The Simple Things

Deeply dippy

Who needs a swimming costume. We could all do with embracing the sense of freedom and positivity that comes with a skinny dip, suggests Sian Lewis


What’s more liberating than the feeling of swimming naked? When it’s just you, your body and a body of water it’s as if you could be from any time in history. With no swimsuit fabric or thick wetsuit neoprene on your skin, you’re more aware of the bite of the ocean, of river mud under your feet, of seaweed softly brushing your legs. Swimming in the nude celebrates your body and the wild alike.

Many of my favourite memories are of skinny dips – rushing shrieking into the waves with friends on Cornish beaches, or slipping alone into the cold water of a deserted bay on a Hebridean island. Wild swimming, with or without clothing, has been proven to reduce anxiety and boost our mood and our immune system. So why is skinny dipping still seen as a little rebellious?

Living in Britain, it often feels like the human body (and especially the disrobed female body) is a subject either for shock or for titillatio­n. We haven’t come as far as we might like to think from the days when Victorians covered up table legs in the name of modesty – even modern creative platforms such as Instagram are bent on banning female nipples and nude bodies that don’t fit convention­al ideas of beauty. After all, how often do we encounter naked bodies complete with stretch marks, caesarean scars, pubic hair and the other normal markers of being a human that seem to get hidden or smoothed away by marketing and the media?

In many countries, naked swimming is far more mainstream – and sometimes even enforced, such as in Scandinavi­an swimming lakes and saunas, or Japanese hot springs (or onsen), where wearing a swimsuit is considered downright rude. Many European beaches have nudist-friendly sections, and of all nations, Germans are apparently the most likely to feel comfortabl­e going nude by the sea. In my own travels, swimming in dusky lakes in Finland or stepping into bubbling onsen baths in Japan, I was surprised by how internally shocked I first was when encounteri­ng people of all shapes, sizes and ages in the nude. Now, I think it’s wonderful. And whatever country you call home, we can all slough off our ingrown inhibition­s surprising­ly quickly – in the cold north of Sweden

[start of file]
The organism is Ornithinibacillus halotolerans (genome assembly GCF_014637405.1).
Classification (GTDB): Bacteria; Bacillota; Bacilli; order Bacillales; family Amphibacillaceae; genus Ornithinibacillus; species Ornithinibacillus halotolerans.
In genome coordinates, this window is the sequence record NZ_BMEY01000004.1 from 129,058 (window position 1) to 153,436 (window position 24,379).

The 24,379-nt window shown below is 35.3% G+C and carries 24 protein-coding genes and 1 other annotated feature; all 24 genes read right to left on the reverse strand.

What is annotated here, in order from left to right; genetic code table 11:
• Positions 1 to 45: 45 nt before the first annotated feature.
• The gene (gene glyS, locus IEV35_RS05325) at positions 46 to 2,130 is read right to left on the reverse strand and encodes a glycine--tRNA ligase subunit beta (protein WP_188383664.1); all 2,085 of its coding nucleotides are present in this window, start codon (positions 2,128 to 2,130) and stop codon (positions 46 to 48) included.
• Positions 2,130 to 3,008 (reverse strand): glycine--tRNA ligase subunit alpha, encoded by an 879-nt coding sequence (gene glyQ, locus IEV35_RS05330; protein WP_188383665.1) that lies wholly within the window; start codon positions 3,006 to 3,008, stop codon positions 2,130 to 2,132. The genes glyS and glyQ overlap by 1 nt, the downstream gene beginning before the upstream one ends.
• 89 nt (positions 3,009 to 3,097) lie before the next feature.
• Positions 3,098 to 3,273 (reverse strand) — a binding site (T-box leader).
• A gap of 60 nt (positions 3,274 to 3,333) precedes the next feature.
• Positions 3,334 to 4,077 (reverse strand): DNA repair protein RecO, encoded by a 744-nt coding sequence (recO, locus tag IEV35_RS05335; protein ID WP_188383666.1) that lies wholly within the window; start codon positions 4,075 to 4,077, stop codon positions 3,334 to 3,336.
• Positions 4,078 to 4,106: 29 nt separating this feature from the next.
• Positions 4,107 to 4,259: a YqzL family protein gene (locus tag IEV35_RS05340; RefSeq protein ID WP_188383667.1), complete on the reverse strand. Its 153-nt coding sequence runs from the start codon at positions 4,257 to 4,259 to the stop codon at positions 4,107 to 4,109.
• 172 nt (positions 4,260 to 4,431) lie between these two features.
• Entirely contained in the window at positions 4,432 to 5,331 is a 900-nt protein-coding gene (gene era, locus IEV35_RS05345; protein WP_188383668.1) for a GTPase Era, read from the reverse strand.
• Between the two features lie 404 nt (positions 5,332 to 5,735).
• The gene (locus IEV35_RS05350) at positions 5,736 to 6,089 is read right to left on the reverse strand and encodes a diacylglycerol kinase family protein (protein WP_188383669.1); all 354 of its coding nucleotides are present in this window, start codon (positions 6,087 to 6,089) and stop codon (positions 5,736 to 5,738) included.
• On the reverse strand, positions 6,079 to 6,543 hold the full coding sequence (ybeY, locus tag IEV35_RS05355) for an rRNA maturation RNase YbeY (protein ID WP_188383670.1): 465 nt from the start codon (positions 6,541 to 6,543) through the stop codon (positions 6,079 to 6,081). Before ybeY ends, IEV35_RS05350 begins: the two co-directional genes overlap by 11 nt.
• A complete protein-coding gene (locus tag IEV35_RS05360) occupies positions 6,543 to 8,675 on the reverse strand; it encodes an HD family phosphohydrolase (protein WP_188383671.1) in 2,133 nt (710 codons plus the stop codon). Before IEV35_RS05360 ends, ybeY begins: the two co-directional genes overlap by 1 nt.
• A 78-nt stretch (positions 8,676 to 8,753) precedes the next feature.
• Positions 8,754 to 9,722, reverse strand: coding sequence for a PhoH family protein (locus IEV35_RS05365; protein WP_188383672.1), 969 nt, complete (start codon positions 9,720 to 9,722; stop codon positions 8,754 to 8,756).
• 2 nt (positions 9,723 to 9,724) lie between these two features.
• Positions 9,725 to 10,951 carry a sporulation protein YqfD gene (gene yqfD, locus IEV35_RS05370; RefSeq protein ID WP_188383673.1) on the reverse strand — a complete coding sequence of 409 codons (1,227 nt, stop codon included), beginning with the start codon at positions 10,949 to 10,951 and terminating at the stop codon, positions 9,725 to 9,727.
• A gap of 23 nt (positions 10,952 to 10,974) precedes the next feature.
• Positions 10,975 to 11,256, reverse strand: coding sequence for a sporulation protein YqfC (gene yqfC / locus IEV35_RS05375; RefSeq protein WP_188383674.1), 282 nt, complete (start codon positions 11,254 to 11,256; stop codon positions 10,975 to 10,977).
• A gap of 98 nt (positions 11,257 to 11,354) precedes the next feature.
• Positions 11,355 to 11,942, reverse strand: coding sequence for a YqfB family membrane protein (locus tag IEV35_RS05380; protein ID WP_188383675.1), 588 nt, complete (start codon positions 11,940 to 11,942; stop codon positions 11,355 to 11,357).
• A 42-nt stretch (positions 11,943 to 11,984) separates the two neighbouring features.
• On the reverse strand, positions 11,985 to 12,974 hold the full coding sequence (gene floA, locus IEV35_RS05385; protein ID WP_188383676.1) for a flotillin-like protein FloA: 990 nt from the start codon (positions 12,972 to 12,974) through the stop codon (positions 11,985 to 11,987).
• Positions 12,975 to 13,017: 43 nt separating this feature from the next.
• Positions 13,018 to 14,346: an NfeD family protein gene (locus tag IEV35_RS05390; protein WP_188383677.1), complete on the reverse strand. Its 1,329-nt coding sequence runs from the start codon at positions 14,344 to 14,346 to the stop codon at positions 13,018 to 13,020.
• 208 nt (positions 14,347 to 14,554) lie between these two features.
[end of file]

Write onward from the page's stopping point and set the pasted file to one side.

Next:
I once shared a traditiona­l wood sauna with ten women from all corners of the globe after we’d all spent five days camping in the snow. We were all smelly, with matted hair and desperate for some hot water. After five minutes, everyone was naked – and it felt completely normal to run outside and jump into an icy plunge pool, together in the altogether.

Newbie nudey swimmers may be more comfortabl­e sticking to gendered swimming areas or swimming alone, but I’ve also swum and sunbathed naked on many a British nudist beach open to men and women alike. On these often hard-to-reach shingly coves, people of all ages and states of wrinklines­s chat, paddle and pour tea from Thermoses, as if being naked was the most normal thing in the world. If you ask me, it should be. And the pleasure of a skinny dip is nothing new. While upper-class English ladies of the 1800s might have worn head-to-toe bathing suits, not everyone was quite so modest. In 1795, ‘lower classes of people of both sexes made an annual pilgrimage to Liverpool where they dabbled in the salt water for hours at each tide in promiscuou­s numbers and not much embarrassi­ng themselves about appearance,’ notes Stephen Fisher in Recreation and the Sea. Go further back in time, and there are reports that for some early Christian Britons, nude bathing was a spiritual, even sacred act, possibly with links to baptisms today.

Anything that celebrates bodies of all shapes and sizes and their ability to launch themselves into cool water, to swim strongly, to get all goose pimply – in short, to be real bodies – seems to me like something that should be applauded. If you’ve never swum naked before, it can feel a little intimidati­ng to shed your clothes and your inhibition­s in one fell swoop, but I think it’s worth taking the ( literal) plunge – you might just find your whole mindset shifting as you stride into a shady river or the rolling ocean, and notice your appreciati­on for your body and for nature swelling as they are alone together.

After long months of tight restrictio­ns, a naked swim feels like an insubordin­ate act of self-love, a siren call of freedom. Here’s to the skinny-dipping rebellion – swimsuits may be optional, but joy is guaranteed.

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